The last time she had seen her father, he had left on a tank being carried on a train like that. She never saw him again; he was martyred in the 1965 war. I had seen Colonel Tarapore's statue at the entrance of the Bathinda cantonment the previous day.
In another square in the state, I see the statue of another Param Vir Chakra hero and Jodhpur native Major Shaitan Singh, who died along with 114 soldiers, fighting to the last man, repelling the Chinese in Ladakh in 1962.
Beyond the tanks, armoured vehicles and memories of heroes, we see something we haven't seen before -- camel carts on wheels made of aeroplane tyres!
The tyres are sturdy in the difficult desert terrain, allowing easy traction with least resistance and are bought from traders dealing with second-hand jet tyres.
According to a report on downtoearth.org, a one-humped camel can cover 32 km in 8 hours with a 180 kg load and more than 900 kg on the cart with jet tyres.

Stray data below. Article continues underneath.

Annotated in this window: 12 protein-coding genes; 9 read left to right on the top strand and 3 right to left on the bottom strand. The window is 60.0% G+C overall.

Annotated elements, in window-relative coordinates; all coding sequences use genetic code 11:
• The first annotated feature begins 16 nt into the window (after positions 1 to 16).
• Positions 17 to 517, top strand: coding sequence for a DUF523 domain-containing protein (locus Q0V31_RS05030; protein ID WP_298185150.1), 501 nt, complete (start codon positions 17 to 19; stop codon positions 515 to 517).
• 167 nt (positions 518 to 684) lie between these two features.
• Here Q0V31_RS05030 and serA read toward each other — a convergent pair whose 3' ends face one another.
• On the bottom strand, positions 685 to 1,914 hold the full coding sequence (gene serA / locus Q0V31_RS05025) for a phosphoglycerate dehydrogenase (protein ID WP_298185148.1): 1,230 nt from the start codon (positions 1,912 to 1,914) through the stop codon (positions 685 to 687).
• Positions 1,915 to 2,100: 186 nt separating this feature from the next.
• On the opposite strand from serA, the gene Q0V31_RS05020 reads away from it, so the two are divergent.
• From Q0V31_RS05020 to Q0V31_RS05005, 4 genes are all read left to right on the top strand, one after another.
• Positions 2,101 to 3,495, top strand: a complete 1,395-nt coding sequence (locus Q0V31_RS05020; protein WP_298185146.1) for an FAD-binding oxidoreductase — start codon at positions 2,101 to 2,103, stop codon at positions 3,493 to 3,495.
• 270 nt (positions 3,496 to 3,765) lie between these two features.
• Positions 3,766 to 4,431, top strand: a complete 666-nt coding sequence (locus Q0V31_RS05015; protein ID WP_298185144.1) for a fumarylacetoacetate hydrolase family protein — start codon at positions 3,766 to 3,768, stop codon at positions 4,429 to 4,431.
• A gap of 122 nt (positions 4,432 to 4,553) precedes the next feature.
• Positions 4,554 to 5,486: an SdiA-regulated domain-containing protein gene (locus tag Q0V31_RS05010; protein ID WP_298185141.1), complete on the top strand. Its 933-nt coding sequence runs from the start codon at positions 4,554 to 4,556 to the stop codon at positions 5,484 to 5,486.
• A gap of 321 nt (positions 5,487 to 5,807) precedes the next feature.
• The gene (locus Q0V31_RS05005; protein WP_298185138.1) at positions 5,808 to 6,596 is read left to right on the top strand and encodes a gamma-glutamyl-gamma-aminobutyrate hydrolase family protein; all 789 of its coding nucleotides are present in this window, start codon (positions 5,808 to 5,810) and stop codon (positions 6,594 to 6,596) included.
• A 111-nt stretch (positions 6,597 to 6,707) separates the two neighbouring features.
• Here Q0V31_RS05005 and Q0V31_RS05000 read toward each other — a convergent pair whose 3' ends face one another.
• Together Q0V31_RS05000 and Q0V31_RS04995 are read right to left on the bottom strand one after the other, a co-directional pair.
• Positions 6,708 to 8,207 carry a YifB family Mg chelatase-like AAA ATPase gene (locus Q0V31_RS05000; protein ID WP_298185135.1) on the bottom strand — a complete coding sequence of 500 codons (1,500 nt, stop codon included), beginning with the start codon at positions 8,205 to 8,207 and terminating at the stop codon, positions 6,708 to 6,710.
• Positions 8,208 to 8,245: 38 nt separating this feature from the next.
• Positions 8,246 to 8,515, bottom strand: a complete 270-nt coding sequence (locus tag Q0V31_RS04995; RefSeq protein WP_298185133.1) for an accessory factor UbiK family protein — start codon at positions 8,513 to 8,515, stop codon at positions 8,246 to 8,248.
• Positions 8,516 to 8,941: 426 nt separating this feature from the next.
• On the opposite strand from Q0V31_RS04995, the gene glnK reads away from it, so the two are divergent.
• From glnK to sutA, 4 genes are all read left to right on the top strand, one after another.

One area where India has seen real change is on the highways. The wide 2-4 lanes certainly give a smooth ride, but have taken the pleasures out of seeing life along the roads like the highways of old -- homes, bazaars, women filling water, elderly folk sitting under the peepal tree, children running out of a school...
True Indian vignettes most often lie on these less travelled routes, along roads that have fallen off the map after better, modern ones came up.
The road we are on is somewhat like that, where after long expanses of the desert we see little hamlets, shepherds with herds and tractors carrying mountains of cattle feed.
After looking for a place to have tea for a long time, we stop at a small thatched tea shop at a road junction in Kela Phata, a place that is hard to find on the map.